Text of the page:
Obama veto of Keystone pipeline would stick, top Democrat says

Democrats would uphold a veto if President Obama blocks legislation on the Keystone pipeline, Schumer says

If Republicans push through Congress a measure approving the long-stalled Keystone XL pipeline, Democrats would have the votes to uphold a presidential veto, a top Senate Democrat said Sunday.

Republican leaders say that when lawmakers return to Congress this week, a bill approving Keystone, which has support of most Republicans and some Democrats, will be an early priority.

But Sen. Chuck Schumer of New York, third-ranking Democrat in the Senate, said that President Obama should reject a bill approving the pipeline. If he does, Schumer said, the pipeline’s supporters in Congress won’t be able to get enough votes to override a veto.

Obama should reject the pipeline even if Congress approves amendments making it more palatable to opponents, such as a requirement that all the oil transported by the pipeline stay in the U.S., Schumer said.

“You know our Republican colleagues are doing what they always do: They're appeasing a few special interests, in this case oil companies and pipeline companies, and not really doing what’s good for the average middle class family in terms of creating jobs,” he said on CBS’ "Face the Nation."

The 1,179-mile pipeline, intended to transport tar sands oil from Alberta, Canada, to refineries in the Gulf of Mexico, has become a symbolic issue for both sides: Environmentalists say it will worsen global warming, while backers say the project will provide jobs.

Obama has not said whether he would veto Keystone legislation. But his public statements about the proposed pipeline have become increasingly skeptical over the last year. He has noted that the project would have little positive economic impact – the pipeline won’t require many workers to operate once it’s built – and has stressed the potential environmental problems.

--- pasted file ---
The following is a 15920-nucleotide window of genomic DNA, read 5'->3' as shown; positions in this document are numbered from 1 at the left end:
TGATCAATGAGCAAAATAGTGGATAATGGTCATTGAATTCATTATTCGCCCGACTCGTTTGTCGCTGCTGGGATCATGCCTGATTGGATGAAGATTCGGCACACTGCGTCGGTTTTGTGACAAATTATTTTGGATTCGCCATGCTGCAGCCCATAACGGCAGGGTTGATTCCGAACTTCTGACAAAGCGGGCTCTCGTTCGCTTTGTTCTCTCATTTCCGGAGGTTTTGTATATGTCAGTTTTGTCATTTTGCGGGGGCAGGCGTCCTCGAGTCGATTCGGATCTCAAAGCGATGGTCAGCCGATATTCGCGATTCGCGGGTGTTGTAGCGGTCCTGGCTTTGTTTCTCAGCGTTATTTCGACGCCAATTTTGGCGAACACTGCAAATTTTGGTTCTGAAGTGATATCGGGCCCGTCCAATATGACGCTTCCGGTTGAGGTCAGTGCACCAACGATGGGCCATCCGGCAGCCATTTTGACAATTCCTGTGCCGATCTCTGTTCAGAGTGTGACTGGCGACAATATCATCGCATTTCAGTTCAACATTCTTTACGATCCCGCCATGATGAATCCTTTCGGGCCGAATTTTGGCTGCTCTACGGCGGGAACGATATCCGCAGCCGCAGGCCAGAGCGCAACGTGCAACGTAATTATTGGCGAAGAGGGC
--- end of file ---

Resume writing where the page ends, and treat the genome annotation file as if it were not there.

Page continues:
Overriding a presidential veto requires a two-thirds vote in both houses of Congress. Republicans have majorities in both the House and Senate, but their numbers fall considerably short of that mark.

Polls show that overall the public supports building the pipeline by nearly 2-1, but support has declined over the last year. The decline has been particularly sharp among Democrats, who are now evenly divided on the issue, according to a recent Pew Research Center survey.

Several Republican leaders, including new Senate majority leader Mitch McConnell of Kentucky, said on Sunday that passing the Keystone project will be a top priority, in part because the pipeline has some bipartisan support.

“We’re going to find out whether or not there are moderate Democrats in the Senate,” said Sen. John Thune (R-S.D.) speaking on "Fox News Sunday." “The question is, can we get to 67 if the president decides to veto it? And I think that’s a good question.”

One Democratic senator, Amy Klobuchar of Minnesota, said she believes President Obama, not Congress, should make the decision on whether to approve the pipeline. But she said it’s time that Obama made up his mind.

“I think the president needs to make a decision,” she said. “A lot of us are frustrated it has taken this long.”

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